Is there a way to compute one matrix element of the exponential of a tridiagonal matrix without having to compute the rest of the elements?

Motivation: I'm trying to find the first passage time distribution from a master equation. I can impose an absorbing boundary at the threshold $n$, and the master equation with the new boundary condition is of the form $\frac{dp}{dt}=A p$ for a tridiagonal $n\times n$ matrix $A$. Then the first passage time distribution can be written as a particular matrix element of $\exp(A\,t)$. It takes forever for Mathematica to compute $\exp(A\,t)$ for large $n$, so I was wondering if there is a way to compute only the desired matrix element and not the whole matrix.

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    $\begingroup$ Do you wish to compute your matrix element for one time $t$ or for many times $t$? If the enormous computation time in your problem stems from a combination of $n$ being large and of evaluating $e^{tA}$ for many $t$'s, it could be very helpful to compute the diaganalisation of $A$ first (if it exists and is numerically stable - for this it would be helpful, of course, if $A$ was for instance symmetric). In this case, it would take some time to compute the diagonalisation at first, but afterwards you can compute your single matrix element of $e^{tA}$ with $\mathcal{O}(n)$ for each time $t$. $\endgroup$ Feb 17, 2018 at 8:58
  • $\begingroup$ In this context, I think a natural thing to do when $n$ is large is to use Monte Carlo instead of numerical linear algebra. Specifically compute the first passage times by simulating the underlying birth-death process associated to the tridiagonal $A$. Although one may need a large number of samples to resolve resulting the Monte Carlo error, typically this number is independent of $n$. $\endgroup$ Feb 17, 2018 at 20:10

1 Answer 1


Yes! Most methods to compute exponentials of large sparse matrices are based on computing directly $\exp(A)b$ for a given vector $b$ rather than the full matrix $\exp(A)$. Just take $b$ as a vector of the canonical basis, and you're set.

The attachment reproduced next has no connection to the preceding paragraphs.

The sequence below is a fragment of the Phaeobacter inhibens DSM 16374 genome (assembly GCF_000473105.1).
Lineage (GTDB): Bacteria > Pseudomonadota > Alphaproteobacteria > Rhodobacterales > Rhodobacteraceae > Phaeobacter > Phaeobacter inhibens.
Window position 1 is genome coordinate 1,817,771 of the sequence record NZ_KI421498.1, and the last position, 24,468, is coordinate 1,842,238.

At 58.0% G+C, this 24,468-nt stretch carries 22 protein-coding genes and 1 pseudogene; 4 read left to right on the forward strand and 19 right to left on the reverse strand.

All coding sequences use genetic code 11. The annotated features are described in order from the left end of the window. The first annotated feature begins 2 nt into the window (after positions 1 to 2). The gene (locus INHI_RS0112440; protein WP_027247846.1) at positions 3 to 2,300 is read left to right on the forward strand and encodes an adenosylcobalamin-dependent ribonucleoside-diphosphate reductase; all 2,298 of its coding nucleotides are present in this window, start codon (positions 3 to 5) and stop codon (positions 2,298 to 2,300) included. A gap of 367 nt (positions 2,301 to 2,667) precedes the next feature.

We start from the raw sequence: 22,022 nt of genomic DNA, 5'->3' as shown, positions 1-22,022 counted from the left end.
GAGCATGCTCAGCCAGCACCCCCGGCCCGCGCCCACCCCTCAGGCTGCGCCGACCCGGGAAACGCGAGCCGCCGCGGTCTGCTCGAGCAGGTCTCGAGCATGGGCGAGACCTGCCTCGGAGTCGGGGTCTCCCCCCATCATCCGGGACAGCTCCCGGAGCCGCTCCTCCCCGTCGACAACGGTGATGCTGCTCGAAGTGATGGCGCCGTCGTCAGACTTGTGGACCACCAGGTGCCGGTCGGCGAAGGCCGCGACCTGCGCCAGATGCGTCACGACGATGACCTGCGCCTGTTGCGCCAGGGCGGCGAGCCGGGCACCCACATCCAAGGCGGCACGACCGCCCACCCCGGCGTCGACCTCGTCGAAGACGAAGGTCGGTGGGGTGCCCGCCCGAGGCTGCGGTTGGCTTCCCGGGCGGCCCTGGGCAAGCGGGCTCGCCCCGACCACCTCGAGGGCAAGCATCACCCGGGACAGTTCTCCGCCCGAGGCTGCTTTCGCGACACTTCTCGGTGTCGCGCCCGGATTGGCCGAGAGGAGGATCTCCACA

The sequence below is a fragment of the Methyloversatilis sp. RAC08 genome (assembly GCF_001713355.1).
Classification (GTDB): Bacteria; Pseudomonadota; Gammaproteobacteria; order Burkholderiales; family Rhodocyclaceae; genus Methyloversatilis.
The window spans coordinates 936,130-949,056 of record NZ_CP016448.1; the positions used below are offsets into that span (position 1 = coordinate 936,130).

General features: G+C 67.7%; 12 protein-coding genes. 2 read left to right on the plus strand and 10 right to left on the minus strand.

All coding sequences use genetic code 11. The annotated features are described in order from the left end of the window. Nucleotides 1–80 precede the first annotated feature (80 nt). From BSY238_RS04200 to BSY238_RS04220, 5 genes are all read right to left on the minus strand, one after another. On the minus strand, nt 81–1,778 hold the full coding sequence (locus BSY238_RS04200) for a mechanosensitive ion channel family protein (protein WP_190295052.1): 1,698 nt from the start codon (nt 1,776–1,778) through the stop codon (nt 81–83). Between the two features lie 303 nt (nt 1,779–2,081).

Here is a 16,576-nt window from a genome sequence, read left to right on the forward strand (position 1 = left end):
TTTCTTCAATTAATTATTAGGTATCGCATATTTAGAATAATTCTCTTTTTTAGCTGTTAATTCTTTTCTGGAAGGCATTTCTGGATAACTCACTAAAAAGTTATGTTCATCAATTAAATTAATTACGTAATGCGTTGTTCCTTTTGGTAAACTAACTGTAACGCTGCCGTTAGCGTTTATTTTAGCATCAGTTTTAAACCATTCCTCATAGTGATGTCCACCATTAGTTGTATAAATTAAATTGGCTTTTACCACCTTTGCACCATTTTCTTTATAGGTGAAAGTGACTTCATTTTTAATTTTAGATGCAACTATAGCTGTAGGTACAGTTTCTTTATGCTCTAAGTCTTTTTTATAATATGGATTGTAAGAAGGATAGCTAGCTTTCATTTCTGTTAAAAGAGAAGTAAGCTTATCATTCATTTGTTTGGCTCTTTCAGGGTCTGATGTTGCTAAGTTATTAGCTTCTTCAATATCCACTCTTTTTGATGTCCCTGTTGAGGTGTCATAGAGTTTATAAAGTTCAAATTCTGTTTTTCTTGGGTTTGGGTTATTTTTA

The basic idea is that these algorithms are based on approximating the exponential with a rational function which is then expanded into a sum of partial fractions $$\exp(A)b \approx q(A)^{-1}p(A)b = \sum_{i=1}^k \omega_k (A-\tau_k I)^{-1} b.$$

Hence the problem is reduced to solving several shifted linear systems of the form $(A-\tau_k I)x_k=b$; this should work particularly well for a tridiagonal matrix, for which linear systems can be solved cheaply.

This technique is often combined with ideas from Krylov subspace methods, especially rational Krylov methods.

See for instance a chapter in the review https://doi.org/10.1017/S0962492910000036, https://doi.org/10.1137/100788860, or http://onlinelibrary.wiley.com/doi/10.1002/gamm.201310002/full, as well as the Matlab code in Stefan Güttel's webpage which you can use to compute it.

All these algorithms are approximate (but in the end, what is not approximate on a computer?), so you may encounter trouble if the element that you wish to compute is many orders of magnitudes smaller than $\|\exp(A)\|$. In that case, you may be interested in a bound on the decay rate of off-diagonal entries in https://arxiv.org/abs/1501.07376.


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